Pressure for land led to internal colonization by Han Chinese of land held by minority ethnic peoples that would lead to tribal rebellions and peasant unrest. Large-scale commercial expansion and export-oriented enterprises begun during the early Qing initially resulted in very favorable balance of trade for China.

However, by the late 18th century, Great Britain, China’s major trading partner, had found an item that would redress its unfavorable balance of trade: opium. Initially a legally imported medicinal item, opium later became popular as a recreational drug. While addiction to opium was at its infancy during his reign, it would later explode to cause a national and international crisis.

Qianlong’s judgment became seriously flawed as he got older. Around 1775 he met a young, handsome guardsman named Heshan (Ho-shen) whom he rapidly promoted to the highest offices of the empire; he even married his youngest daughter to Heshan’s son.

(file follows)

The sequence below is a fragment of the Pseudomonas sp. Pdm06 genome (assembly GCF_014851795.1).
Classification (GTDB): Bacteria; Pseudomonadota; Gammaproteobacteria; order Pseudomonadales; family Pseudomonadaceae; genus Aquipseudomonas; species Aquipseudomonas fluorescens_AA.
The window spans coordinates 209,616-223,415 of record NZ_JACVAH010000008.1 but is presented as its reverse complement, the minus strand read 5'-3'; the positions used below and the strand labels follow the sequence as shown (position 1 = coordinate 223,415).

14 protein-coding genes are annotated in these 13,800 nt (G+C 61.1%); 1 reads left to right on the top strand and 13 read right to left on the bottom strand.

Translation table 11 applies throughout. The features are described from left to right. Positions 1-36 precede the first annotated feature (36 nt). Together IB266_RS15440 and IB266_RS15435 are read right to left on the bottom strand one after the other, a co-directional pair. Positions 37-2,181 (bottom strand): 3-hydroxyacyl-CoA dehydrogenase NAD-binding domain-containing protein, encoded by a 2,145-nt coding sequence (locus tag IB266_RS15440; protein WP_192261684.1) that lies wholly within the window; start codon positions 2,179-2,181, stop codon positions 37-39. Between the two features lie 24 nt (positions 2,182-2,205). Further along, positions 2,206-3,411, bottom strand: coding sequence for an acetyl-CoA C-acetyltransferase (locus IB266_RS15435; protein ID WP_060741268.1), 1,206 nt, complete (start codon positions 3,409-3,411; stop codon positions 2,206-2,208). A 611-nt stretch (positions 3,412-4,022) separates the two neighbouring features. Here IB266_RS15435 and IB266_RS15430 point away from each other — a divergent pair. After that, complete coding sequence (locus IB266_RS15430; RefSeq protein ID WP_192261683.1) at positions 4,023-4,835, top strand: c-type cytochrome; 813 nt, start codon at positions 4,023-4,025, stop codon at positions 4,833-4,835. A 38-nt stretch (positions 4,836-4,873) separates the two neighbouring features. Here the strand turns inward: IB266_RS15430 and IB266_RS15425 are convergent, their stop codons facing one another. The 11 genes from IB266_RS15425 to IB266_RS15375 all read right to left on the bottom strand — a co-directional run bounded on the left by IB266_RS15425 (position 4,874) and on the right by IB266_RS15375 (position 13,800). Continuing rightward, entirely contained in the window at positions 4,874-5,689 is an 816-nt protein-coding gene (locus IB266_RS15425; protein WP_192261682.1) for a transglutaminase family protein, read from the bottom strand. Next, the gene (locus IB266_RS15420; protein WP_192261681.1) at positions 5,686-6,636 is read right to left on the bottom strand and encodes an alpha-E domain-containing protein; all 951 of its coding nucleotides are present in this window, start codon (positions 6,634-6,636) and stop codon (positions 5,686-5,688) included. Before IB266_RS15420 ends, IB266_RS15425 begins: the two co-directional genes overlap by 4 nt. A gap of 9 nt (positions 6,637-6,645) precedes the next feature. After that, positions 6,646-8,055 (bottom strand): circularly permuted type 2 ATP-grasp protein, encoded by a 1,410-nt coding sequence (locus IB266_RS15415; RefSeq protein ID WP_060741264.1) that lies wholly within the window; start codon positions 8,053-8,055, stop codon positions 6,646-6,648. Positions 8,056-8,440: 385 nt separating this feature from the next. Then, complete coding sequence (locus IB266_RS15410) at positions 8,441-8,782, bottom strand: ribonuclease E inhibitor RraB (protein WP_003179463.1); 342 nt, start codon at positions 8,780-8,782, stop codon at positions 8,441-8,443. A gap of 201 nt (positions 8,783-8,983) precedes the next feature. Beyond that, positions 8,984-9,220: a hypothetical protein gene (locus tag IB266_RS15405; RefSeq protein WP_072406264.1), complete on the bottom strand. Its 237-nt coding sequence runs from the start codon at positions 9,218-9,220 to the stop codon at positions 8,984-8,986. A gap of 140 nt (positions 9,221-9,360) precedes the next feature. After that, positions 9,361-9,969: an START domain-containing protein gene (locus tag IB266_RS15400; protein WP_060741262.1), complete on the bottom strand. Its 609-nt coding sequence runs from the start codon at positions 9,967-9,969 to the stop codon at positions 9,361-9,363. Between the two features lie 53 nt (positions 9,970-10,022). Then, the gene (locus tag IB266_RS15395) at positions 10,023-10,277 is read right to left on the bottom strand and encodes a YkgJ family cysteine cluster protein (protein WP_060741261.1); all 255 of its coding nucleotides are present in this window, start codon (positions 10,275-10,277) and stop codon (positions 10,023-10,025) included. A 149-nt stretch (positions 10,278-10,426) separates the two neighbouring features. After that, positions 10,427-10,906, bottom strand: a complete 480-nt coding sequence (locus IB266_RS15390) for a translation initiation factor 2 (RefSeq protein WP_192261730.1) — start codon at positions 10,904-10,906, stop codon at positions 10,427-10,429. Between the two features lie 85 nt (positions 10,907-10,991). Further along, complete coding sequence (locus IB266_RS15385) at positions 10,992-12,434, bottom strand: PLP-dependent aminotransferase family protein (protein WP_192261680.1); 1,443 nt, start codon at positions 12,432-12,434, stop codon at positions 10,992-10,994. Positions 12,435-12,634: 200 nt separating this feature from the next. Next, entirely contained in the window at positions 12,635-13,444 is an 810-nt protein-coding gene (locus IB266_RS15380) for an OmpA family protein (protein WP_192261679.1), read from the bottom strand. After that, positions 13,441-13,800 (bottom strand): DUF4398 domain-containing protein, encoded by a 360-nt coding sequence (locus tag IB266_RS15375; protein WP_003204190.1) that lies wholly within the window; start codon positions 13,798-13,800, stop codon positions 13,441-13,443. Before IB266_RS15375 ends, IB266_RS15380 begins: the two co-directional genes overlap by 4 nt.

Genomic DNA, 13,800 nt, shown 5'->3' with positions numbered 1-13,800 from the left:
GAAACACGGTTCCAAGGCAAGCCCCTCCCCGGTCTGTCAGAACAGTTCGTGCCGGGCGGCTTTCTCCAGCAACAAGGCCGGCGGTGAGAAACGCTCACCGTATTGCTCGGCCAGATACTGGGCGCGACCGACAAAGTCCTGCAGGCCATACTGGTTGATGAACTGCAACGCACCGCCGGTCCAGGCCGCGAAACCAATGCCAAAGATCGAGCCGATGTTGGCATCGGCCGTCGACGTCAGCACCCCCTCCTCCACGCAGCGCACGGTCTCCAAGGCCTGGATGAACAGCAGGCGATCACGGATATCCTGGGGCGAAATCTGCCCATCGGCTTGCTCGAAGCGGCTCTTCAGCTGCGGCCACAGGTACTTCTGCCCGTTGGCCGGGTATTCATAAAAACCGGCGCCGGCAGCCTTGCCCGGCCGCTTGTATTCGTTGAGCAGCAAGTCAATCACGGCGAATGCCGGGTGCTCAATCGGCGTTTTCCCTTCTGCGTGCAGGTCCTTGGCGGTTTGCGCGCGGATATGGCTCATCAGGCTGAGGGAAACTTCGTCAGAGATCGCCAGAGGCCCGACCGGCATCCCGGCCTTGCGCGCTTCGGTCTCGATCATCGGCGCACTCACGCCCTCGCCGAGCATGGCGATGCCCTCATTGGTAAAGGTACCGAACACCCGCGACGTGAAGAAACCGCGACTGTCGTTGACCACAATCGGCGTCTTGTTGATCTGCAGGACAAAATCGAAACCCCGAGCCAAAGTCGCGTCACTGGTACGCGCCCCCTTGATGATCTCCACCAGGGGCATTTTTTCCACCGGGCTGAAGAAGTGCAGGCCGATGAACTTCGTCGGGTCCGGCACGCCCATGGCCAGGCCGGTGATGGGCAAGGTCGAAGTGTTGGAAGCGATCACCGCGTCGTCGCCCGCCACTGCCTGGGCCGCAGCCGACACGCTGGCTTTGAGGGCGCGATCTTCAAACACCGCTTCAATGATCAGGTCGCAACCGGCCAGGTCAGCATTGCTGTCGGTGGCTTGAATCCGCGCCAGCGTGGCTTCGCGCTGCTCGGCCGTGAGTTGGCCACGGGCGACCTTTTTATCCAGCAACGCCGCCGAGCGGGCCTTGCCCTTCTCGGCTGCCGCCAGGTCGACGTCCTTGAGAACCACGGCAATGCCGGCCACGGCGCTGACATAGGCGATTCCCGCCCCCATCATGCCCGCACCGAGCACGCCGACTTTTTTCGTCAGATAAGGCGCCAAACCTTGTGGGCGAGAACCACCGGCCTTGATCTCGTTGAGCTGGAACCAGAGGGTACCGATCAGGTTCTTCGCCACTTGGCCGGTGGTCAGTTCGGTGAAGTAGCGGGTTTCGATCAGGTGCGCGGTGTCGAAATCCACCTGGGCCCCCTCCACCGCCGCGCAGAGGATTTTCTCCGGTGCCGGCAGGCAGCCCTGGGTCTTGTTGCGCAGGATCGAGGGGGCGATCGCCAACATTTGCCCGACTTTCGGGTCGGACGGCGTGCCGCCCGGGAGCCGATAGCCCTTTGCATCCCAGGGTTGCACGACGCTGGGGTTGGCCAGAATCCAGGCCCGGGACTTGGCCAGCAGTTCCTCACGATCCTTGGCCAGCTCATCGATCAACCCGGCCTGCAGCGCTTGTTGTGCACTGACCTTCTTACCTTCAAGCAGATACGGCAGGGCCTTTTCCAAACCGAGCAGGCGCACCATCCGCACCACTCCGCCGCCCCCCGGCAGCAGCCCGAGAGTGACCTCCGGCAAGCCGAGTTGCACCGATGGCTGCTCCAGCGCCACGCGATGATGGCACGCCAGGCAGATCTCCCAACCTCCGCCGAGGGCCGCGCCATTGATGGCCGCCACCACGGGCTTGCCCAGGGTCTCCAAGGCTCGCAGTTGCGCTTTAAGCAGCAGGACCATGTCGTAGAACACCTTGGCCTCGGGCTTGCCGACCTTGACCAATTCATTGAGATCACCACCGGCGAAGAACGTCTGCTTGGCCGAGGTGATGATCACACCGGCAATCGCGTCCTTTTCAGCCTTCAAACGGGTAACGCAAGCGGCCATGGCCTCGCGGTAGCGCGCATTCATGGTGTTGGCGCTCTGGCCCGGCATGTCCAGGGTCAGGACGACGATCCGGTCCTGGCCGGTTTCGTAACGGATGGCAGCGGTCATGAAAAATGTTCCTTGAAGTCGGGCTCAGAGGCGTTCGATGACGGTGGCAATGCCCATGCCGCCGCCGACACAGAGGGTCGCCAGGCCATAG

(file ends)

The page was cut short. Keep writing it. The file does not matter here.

Heshan was openly and massively corrupt and promoted cronies who colluded with him to extort money. Although Qianlong retired in 1795, he nevertheless continued to exercise power behind the scenes. Thus it was not until Qianlong’s death in 1799 that his son and successor Emperor Jiaqing (Chia-ch’ing) could arrest and execute Heshan and confiscate his ill-gotten wealth, estimated at $1.5 billion.

Qianlong’s long reign began brilliantly and proceeded on a steady and successful course. The personal decline that set in during his old age would become the beginning of dynastic decline. In 1793 Great Britain’s first ambassador, Lord Macartney, arrived in China, coinciding with the emperor’s birthday celebrations. Macartney’s account noted the emperor’s remarkably fit physical condition for a man of his age, but assessed the outwardly magnificent Qing Empire as decaying from within. His words proved prophetic.